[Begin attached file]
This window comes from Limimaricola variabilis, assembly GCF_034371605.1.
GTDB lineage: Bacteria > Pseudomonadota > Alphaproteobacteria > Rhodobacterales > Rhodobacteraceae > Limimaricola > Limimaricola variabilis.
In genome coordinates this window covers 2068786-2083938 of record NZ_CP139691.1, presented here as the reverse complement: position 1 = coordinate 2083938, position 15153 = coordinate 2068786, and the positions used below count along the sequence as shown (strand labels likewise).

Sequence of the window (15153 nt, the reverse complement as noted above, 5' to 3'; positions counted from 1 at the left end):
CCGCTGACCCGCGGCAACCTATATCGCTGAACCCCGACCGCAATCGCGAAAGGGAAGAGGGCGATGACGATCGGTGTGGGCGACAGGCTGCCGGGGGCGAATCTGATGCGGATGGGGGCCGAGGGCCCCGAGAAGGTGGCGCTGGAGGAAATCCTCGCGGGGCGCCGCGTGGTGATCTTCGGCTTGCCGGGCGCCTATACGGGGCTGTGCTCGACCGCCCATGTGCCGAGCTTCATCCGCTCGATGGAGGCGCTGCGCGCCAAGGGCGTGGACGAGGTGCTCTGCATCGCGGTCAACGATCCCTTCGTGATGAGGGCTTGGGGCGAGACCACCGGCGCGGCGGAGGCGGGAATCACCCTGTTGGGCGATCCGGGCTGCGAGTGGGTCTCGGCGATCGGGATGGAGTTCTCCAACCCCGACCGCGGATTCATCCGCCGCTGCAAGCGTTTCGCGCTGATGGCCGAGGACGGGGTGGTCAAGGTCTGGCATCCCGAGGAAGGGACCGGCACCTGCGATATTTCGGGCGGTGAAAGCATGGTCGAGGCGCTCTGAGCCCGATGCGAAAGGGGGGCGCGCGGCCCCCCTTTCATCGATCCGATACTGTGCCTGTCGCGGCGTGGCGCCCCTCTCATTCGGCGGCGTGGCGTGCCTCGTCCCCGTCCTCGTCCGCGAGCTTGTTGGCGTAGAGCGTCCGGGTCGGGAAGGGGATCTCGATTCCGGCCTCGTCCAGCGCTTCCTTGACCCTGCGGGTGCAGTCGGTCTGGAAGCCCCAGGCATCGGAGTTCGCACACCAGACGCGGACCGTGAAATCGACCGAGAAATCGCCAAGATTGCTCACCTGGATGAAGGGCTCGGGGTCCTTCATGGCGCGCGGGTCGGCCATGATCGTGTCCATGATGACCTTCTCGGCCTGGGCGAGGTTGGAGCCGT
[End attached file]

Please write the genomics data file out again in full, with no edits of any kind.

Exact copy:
This window comes from Limimaricola variabilis, assembly GCF_034371605.1.
GTDB lineage: Bacteria > Pseudomonadota > Alphaproteobacteria > Rhodobacterales > Rhodobacteraceae > Limimaricola > Limimaricola variabilis.
In genome coordinates this window covers 2068786-2083938 of record NZ_CP139691.1, presented here as the reverse complement: position 1 = coordinate 2083938, position 15153 = coordinate 2068786, and the positions used below count along the sequence as shown (strand labels likewise).

Sequence of the window (15153 nt, the reverse complement as noted above, 5' to 3'; positions counted from 1 at the left end):
CCGCTGACCCGCGGCAACCTATATCGCTGAACCCCGACCGCAATCGCGAAAGGGAAGAGGGCGATGACGATCGGTGTGGGCGACAGGCTGCCGGGGGCGAATCTGATGCGGATGGGGGCCGAGGGCCCCGAGAAGGTGGCGCTGGAGGAAATCCTCGCGGGGCGCCGCGTGGTGATCTTCGGCTTGCCGGGCGCCTATACGGGGCTGTGCTCGACCGCCCATGTGCCGAGCTTCATCCGCTCGATGGAGGCGCTGCGCGCCAAGGGCGTGGACGAGGTGCTCTGCATCGCGGTCAACGATCCCTTCGTGATGAGGGCTTGGGGCGAGACCACCGGCGCGGCGGAGGCGGGAATCACCCTGTTGGGCGATCCGGGCTGCGAGTGGGTCTCGGCGATCGGGATGGAGTTCTCCAACCCCGACCGCGGATTCATCCGCCGCTGCAAGCGTTTCGCGCTGATGGCCGAGGACGGGGTGGTCAAGGTCTGGCATCCCGAGGAAGGGACCGGCACCTGCGATATTTCGGGCGGTGAAAGCATGGTCGAGGCGCTCTGAGCCCGATGCGAAAGGGGGGCGCGCGGCCCCCCTTTCATCGATCCGATACTGTGCCTGTCGCGGCGTGGCGCCCCTCTCATTCGGCGGCGTGGCGTGCCTCGTCCCCGTCCTCGTCCGCGAGCTTGTTGGCGTAGAGCGTCCGGGTCGGGAAGGGGATCTCGATTCCGGCCTCGTCCAGCGCTTCCTTGACCCTGCGGGTGCAGTCGGTCTGGAAGCCCCAGGCATCGGAGTTCGCACACCAGACGCGGACCGTGAAATCGACCGAGAAATCGCCAAGATTGCTCACCTGGATGAAGGGCTCGGGGTCCTTCATGGCGCGCGGGTCGGCCATGATCGTGTCCATGATGACCTTCTCGGCCTGGGCGAGGTTGGAGCCGT